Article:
After reading about Johnson's speech, Martin Luther King Jr. declared, "Never before has a president articulated the depths and dimensions [of the problems] more eloquently and profoundly." Unfortunately, no American president – Democrat or Republican – has spoken as eloquently or profoundly on the "race issue" as did President Johnson that night, nearly 46 years ago.
As we all know, however, President Johnson's escalation of the war in Vietnam divided the nation and undermined his effort to promote "equality of results" and his ambitious Great Society agenda.
One consequence of Johnson's failures, of course, is that the problems afflicting the black community that he identified that night remain with us today, and for the black lower class, have actually grown palpably worse.
According to a recent study prepared by the California-based Insight Center for Community Economic Development, children of color are more likely to be born poor and spend their lives suffering from the consequences of being raised in an impoverished family, including diminished academic achievement and a greater likelihood of financial insecurity.
The report was generated by The Insight Center's "Closing the Race Gap Initiative," which according to their website, brings "together over 150 scholars, advocates, and practitioners of color to inform the national economic debate with diverse perspectives and provide policy solutions to create a more inclusive and equitable future for all Americans."
The findings from the Insight Center's report are stunning. In 2007, nationwide, roughly one-third of white children were born to families with incomes below the poverty level, and about 14 percent had no assets (remember, there is a big difference between wealth and income: income is derived from work, government benefits, or investments; wealth is generated from savings, stocks, bonds, trust funds, retirement funds, and real estate).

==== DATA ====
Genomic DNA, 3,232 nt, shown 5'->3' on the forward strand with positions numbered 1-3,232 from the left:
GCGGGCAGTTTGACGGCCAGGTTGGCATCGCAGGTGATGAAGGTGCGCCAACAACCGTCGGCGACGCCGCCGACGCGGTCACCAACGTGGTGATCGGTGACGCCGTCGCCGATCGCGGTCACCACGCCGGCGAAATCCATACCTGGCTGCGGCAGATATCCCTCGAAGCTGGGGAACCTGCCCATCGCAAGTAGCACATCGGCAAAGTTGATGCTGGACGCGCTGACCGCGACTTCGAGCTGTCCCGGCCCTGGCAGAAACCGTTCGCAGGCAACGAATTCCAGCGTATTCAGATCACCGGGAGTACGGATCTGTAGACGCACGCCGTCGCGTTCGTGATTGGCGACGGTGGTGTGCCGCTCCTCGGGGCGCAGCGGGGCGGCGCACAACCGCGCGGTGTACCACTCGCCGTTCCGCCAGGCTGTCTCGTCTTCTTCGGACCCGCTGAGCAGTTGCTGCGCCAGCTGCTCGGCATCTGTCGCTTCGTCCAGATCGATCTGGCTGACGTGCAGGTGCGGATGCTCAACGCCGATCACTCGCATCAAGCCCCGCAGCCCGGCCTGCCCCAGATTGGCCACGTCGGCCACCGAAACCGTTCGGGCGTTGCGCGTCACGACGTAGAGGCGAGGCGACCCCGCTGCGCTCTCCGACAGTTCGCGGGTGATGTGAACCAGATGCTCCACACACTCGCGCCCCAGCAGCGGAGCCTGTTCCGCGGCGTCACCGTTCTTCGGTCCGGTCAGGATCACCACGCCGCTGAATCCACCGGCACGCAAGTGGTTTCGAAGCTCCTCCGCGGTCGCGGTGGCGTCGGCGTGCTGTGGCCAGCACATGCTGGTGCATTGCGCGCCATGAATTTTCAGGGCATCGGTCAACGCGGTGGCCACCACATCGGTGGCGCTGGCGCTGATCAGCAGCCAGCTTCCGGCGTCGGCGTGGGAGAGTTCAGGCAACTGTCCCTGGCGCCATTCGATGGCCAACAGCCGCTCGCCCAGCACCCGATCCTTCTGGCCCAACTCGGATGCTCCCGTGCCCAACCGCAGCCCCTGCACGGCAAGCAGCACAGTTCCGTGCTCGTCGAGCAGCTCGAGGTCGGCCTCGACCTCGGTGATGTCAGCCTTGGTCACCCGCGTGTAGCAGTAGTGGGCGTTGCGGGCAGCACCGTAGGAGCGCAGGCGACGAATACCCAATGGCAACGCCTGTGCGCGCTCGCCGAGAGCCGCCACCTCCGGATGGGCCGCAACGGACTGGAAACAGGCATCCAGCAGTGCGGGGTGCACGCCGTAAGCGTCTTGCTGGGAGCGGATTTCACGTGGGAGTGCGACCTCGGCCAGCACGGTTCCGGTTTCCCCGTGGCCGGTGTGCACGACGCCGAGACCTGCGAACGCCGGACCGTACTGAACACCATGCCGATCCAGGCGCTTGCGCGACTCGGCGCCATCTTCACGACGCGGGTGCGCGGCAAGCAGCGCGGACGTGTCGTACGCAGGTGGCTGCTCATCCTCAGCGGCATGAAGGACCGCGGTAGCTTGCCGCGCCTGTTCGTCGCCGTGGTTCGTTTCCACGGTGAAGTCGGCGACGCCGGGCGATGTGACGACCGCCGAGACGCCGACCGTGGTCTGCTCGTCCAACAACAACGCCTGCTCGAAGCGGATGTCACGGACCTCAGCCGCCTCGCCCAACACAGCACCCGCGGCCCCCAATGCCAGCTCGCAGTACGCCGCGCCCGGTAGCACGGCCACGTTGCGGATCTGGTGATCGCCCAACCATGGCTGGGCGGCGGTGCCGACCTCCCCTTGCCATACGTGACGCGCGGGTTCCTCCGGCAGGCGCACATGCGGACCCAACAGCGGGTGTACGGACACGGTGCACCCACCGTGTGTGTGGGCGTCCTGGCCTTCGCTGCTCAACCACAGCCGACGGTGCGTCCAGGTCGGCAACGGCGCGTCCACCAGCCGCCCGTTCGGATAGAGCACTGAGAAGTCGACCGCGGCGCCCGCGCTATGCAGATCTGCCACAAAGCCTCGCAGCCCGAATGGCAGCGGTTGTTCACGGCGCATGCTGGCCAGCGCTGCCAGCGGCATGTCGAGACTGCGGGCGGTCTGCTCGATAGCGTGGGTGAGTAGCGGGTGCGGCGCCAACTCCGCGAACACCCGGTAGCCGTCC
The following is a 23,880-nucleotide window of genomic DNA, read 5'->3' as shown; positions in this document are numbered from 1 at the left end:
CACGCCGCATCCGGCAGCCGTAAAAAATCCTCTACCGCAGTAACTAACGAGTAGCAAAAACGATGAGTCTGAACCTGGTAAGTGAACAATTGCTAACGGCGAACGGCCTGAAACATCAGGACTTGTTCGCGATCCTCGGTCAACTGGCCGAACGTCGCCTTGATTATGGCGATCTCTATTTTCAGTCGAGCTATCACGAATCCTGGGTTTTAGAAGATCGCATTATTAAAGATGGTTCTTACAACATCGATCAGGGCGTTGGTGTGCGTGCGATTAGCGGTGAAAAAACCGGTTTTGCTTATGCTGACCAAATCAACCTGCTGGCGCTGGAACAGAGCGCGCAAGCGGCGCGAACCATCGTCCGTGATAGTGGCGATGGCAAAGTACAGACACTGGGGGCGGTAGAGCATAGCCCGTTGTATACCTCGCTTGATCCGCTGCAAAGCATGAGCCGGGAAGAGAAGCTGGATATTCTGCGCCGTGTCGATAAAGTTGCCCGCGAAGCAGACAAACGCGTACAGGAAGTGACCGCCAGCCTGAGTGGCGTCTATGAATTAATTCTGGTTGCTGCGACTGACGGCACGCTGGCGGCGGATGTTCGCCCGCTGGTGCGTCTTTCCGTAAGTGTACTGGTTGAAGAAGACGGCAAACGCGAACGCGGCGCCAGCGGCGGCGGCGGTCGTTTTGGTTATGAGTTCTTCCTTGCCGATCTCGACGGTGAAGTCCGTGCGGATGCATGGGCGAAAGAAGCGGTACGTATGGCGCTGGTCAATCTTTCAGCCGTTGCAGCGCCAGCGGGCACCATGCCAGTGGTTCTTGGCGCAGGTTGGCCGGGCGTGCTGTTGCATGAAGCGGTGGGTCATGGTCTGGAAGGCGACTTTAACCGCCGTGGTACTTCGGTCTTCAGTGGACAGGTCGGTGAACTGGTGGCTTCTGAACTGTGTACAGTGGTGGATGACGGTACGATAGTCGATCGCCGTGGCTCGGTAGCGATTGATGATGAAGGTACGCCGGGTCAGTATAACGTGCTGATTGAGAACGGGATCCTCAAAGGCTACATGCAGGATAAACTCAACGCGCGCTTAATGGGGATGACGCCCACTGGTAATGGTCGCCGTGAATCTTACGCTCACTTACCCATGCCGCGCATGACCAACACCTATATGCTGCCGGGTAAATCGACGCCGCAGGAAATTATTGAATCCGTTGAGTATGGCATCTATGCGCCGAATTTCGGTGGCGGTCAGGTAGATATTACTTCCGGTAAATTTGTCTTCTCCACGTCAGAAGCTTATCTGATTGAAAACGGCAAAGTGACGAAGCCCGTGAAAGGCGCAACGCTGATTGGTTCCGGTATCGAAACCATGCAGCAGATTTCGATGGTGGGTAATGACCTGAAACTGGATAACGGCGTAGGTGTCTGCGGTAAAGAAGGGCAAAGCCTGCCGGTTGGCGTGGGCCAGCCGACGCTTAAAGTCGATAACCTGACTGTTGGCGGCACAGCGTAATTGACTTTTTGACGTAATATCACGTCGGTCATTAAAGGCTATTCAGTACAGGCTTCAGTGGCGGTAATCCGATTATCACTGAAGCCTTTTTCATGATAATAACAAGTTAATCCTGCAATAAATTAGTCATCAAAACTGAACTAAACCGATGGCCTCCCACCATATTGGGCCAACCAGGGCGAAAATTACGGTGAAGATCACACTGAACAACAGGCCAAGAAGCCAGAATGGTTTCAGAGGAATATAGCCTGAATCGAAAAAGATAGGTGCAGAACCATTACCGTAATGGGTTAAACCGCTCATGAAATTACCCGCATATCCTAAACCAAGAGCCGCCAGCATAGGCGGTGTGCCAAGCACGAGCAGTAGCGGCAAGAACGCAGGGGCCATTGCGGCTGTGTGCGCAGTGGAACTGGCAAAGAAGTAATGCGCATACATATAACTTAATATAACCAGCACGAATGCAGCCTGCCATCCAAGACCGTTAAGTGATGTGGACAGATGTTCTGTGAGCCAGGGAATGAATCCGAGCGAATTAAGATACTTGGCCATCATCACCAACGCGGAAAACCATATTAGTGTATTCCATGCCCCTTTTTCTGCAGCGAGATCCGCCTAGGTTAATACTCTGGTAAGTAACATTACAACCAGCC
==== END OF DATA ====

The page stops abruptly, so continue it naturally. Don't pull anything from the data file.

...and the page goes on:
By comparison, Latino (69 percent) and black (71 percent) children were far more likely to be born in families that are poor and lack assets (40 percent for both groups).
Indeed, between 2005 and 2007, the number of black families living with zero or negative net worth (debt) increased from 35 percent to 39 percent. The figures for white families did not change during this period.
And last, the problem of single parent families has grown worse since the mid 1960s. According to data collected by the Organization for Economic Cooperation and Development and recently reported in The Journal Of Blacks in Higher Education: in a group of 27 industrial nations, 15.9 percent of all children are raised in single-parent households; in the United States, 25.8 percent of children are raised in single-parent households; the percentage of black children in the United States raised in single-parent households is 72 percent.
President Johnson in his Commencement Address at Howard University described "equality as a fact and equality as a result," as the "next and more profound stage of the battle for civil rights" in the United States. Unfortunately, no other president since Johnson – including the current one, Barack Hussein Obama – has come close to securing the egalitarian racial goals Johnson articulated that June night or, for that matter, even come close to articulating such an ambitious agenda.
In the meantime, while we wait to elect a president up to the task, the deteriorating economic circumstances and growing social isolation of inner-city black families just simply grows worse.
My fear is that help may come too late to make a real difference.